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High above the frenetic traffic and flashing lights, some of the world’s busiest cities are keeping a secret on their rooftops: bees.
That’s right. Urban beekeeping has been gaining popularity across the world. And if you think this is just a fringe trend, you'll be surprised to learn that apiaries can be found on the rooftops of hotels, restaurants, museums, universities and even operas.
It may seem counterintuitive, but some bees actually thrive in non-agricultural areas like Paris, London and New York City because of a lack of pesticides present. The rewards are sweet, too: One hive can produce more than 100 pounds of honey per year.
Here are five surprising urban locales that have jumped on the rooftop beehive bandwagon.
Buzz-Worthy Fact: The hives atop the Whitney were installed last July — and the 50 pounds of honey produced that season was divvied out to donors.
The Sweet Stuff: The type of bee bred at the museum, Apis mellifera, is an agreeable Italian honeybee that’s less feisty than other varieties. “A lot of people get bent out of shape about being stung,” says beekeeping expert Lehner. “But a well-managed hive will really ignore people.”
Buzz-Worthy Fact: These lucky bees enjoy one of the most scenic views in London: The iconic Lloyd's tower has had a cameo in films like Mamma Mia! and The Avengers.
The Sweet Stuff: In the summer of 2010, the City Bees project placed hives in eight locales throughout London, including the Lloyd's Building. Opening ceremonies at a pavilion dubbed the “Honey House” featured poetry readings about bees and a performance of Nikolai Rimsky-Korsakov’s “Flight of the Bumblebee.”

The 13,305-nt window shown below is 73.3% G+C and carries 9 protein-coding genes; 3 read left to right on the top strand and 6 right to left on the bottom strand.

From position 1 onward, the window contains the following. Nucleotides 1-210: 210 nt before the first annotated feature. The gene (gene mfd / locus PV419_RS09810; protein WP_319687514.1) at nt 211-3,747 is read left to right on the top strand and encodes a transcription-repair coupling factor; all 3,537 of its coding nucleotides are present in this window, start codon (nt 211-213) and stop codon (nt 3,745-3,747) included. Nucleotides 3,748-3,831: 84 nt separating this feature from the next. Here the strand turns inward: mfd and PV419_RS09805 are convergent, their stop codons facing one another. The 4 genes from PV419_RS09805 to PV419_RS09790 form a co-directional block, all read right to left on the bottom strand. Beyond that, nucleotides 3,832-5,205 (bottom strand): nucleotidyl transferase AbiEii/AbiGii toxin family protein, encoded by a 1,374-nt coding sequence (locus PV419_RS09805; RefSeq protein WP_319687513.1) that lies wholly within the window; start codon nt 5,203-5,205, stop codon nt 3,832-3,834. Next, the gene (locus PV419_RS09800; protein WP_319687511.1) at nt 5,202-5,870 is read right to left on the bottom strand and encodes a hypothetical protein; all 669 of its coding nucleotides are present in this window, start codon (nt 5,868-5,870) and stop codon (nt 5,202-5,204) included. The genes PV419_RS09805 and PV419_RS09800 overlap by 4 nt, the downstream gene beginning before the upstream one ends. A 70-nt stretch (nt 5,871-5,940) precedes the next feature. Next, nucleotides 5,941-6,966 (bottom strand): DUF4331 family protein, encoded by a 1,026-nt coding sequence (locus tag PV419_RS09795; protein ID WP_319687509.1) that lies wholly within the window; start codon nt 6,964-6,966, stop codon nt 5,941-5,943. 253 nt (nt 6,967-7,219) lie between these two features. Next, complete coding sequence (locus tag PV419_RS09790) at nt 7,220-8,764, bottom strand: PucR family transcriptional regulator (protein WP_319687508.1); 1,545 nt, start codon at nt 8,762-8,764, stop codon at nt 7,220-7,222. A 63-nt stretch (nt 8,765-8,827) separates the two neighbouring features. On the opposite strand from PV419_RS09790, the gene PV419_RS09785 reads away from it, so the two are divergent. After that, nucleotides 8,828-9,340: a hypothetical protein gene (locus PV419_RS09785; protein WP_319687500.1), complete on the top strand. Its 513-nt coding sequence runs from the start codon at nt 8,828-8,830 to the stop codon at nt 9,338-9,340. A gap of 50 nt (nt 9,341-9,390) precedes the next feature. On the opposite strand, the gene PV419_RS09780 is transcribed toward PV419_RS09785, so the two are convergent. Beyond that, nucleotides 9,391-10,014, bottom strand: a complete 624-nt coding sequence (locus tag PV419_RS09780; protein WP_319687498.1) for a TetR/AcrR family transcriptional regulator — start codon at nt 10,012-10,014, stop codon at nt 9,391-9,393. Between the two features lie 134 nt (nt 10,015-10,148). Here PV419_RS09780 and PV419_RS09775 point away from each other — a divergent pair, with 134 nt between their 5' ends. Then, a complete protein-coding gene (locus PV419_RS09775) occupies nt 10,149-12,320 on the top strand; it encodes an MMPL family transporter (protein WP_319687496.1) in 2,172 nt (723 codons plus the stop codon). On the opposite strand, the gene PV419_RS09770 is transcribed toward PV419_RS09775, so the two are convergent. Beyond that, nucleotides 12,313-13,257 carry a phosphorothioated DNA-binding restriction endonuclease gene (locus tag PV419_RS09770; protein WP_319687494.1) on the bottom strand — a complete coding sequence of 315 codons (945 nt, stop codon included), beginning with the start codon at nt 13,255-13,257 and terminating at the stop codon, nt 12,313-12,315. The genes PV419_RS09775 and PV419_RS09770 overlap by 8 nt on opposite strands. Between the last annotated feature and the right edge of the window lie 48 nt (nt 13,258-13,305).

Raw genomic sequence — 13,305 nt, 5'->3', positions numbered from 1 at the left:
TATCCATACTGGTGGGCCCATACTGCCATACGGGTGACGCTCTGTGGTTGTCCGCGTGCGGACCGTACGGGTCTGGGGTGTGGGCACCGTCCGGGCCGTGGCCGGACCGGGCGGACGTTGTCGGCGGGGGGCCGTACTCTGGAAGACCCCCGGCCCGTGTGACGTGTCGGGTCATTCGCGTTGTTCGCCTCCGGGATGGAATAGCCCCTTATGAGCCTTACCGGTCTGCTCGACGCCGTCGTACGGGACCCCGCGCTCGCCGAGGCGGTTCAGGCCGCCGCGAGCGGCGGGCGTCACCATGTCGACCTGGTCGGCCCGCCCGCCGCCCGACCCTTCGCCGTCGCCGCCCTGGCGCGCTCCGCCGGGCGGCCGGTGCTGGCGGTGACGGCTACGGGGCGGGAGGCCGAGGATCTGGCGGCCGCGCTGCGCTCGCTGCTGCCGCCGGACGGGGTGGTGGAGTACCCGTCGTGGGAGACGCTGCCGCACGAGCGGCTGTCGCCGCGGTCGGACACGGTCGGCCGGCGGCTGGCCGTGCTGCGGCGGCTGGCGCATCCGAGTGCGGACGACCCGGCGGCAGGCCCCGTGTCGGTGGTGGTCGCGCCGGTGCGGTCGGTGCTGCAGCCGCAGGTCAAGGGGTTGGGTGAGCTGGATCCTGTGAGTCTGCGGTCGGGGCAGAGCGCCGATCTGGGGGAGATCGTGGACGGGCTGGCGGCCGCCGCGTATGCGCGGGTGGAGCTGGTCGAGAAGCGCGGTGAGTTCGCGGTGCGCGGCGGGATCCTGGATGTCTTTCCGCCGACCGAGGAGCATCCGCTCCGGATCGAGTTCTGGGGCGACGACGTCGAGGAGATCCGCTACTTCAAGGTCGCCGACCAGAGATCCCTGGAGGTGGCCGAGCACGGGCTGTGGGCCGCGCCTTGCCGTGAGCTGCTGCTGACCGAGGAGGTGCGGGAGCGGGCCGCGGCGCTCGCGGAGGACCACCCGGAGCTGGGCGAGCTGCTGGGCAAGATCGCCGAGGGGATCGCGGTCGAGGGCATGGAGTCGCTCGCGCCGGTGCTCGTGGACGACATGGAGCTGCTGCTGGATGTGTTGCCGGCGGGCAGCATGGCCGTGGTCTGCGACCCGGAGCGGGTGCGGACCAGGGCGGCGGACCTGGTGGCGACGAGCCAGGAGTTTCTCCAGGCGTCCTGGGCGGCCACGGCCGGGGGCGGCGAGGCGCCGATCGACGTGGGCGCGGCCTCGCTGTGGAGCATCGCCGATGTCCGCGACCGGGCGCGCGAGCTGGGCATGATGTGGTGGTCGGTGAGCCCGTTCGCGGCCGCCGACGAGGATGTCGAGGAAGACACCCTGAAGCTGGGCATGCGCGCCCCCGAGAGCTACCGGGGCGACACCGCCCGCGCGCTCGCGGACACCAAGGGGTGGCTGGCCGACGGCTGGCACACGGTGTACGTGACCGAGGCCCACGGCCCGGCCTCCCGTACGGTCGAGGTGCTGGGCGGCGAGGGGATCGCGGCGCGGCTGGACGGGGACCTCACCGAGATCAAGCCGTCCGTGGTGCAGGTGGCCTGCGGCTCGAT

Buzz-Worthy Fact: At nearly 80 years old, resident beekeeper Jean Paucton has been climbing to the roof of the opera to look after his honey producers for over 20 years.
The Sweet Stuff: According to The New York Times, Paucton bought his first hive when he worked as a props man for the opera. He kept it on the balcony of his apartment, which upset neighbors, so a friend suggested that he move his hive to the roof of the opera house. Each year, his five hives can produce more than 1,000 pounds of honey that's sold to fancy Parisian gourmet shops.
Buzz-Worthy Fact: Advocating for bee protection has long been a priority of the National Resources Defense Council, which won a lawsuit in 2009 that banned the sale of Movento, a pesticide that’s harmful to bees.
The Sweet Stuff: The NRDC installed hives right after New York City’s board of health legalized beekeeping in March 2010. “There are all these roofs up there,” says Christine Lehner, a beekeeping expert whose brother is the executive director of the NRDC. “You may as well use them for something.” The honey produced by the organization’s three hives is gifted to staff.
City: Cambridge, Mass.
Buzz-Worthy Fact: The Pollinators, a group of graduate students who manage the hive, held a design competition to devise a shelter that would protect the bees from New England's harsh winter.
The Sweet Stuff: Honey production isn’t a top priority for the students who manage the hive atop Gund Hall. In fact, they haven’t even collected any of the honey yet. The main goal is to contribute to the area’s ecosystem, so the bees can forage from a lot of flowering species — and benefit community gardens. “That’s the point of the project,” says co-founder Connie Migliazzo. “It’s not about the honey. We wanted the ecology to benefit from the bees.”
For more on rooftop bees, check out this video about New York City hives. And tell us: Where in your city would you like to see rooftop honey-makers?
Like this article? Have a point of view to share? Let us know!
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